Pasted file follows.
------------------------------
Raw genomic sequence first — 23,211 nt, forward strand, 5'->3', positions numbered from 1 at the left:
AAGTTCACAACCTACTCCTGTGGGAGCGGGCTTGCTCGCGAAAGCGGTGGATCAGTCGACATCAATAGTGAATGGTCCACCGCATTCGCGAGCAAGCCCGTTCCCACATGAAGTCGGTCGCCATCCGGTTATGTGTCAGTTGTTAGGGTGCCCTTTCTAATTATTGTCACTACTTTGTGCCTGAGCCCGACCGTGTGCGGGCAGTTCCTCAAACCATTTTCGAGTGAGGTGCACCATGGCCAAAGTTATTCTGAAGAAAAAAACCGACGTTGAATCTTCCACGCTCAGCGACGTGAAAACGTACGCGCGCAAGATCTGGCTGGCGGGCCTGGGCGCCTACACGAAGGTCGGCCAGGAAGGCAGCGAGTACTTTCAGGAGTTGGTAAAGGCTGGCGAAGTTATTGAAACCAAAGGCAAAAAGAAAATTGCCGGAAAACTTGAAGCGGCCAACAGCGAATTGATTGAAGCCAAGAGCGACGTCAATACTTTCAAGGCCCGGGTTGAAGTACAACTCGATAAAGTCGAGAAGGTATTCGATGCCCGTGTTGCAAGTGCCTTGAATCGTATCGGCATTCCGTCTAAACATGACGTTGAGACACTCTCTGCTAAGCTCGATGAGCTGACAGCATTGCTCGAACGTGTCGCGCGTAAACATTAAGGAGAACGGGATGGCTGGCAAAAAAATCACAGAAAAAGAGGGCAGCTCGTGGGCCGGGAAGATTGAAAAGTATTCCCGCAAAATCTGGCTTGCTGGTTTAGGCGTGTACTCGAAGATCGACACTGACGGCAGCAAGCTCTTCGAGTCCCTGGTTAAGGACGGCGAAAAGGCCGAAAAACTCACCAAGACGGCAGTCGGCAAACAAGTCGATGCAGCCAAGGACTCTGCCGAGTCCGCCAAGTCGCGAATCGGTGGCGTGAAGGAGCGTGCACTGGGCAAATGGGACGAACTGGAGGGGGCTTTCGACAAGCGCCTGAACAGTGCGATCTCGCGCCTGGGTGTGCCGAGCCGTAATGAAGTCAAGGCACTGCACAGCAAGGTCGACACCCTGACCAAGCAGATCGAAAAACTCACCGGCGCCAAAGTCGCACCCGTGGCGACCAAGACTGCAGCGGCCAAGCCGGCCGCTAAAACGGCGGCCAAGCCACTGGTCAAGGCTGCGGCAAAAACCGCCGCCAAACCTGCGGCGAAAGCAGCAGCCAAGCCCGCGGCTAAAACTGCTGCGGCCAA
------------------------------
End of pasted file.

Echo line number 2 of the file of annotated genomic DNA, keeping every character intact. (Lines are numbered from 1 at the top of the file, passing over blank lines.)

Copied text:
AAGTTCACAACCTACTCCTGTGGGAGCGGGCTTGCTCGCGAAAGCGGTGGATCAGTCGACATCAATAGTGAATGGTCCACCGCATTCGCGAGCAAGCCCGTTCCCACATGAAGTCGGTCGCCATCCGGTTATGTGTCAGTTGTTAGGGTGCCCTTTCTAATTATTGTCACTACTTTGTGCCTGAGCCCGACCGTGTGCGGGCAGTTCCTCAAACCATTTTCGAGTGAGGTGCACCATGGCCAAAGTTATTCTGAAGAAAAAAACCGACGTTGAATCTTCCACGCTCAGCGACGTGAAAACGTACGCGCGCAAGATCTGGCTGGCGGGCCTGGGCGCCTACACGAAGGTCGGCCAGGAAGGCAGCGAGTACTTTCAGGAGTTGGTAAAGGCTGGCGAAGTTATTGAAACCAAAGGCAAAAAGAAAATTGCCGGAAAACTTGAAGCGGCCAACAGCGAATTGATTGAAGCCAAGAGCGACGTCAATACTTTCAAGGCCCGGGTTGAAGTACAACTCGATAAAGTCGAGAAGGTATTCGATGCCCGTGTTGCAAGTGCCTTGAATCGTATCGGCATTCCGTCTAAACATGACGTTGAGACACTCTCTGCTAAGCTCGATGAGCTGACAGCATTGCTCGAACGTGTCGCGCGTAAACATTAAGGAGAACGGGATGGCTGGCAAAAAAATCACAGAAAAAGAGGGCAGCTCGTGGGCCGGGAAGATTGAAAAGTATTCCCGCAAAATCTGGCTTGCTGGTTTAGGCGTGTACTCGAAGATCGACACTGACGGCAGCAAGCTCTTCGAGTCCCTGGTTAAGGACGGCGAAAAGGCCGAAAAACTCACCAAGACGGCAGTCGGCAAACAAGTCGATGCAGCCAAGGACTCTGCCGAGTCCGCCAAGTCGCGAATCGGTGGCGTGAAGGAGCGTGCACTGGGCAAATGGGACGAACTGGAGGGGGCTTTCGACAAGCGCCTGAACAGTGCGATCTCGCGCCTGGGTGTGCCGAGCCGTAATGAAGTCAAGGCACTGCACAGCAAGGTCGACACCCTGACCAAGCAGATCGAAAAACTCACCGGCGCCAAAGTCGCACCCGTGGCGACCAAGACTGCAGCGGCCAAGCCGGCCGCTAAAACGGCGGCCAAGCCACTGGTCAAGGCTGCGGCAAAAACCGCCGCCAAACCTGCGGCGAAAGCAGCAGCCAAGCCCGCGGCTAAAACTGCTGCGGCCAA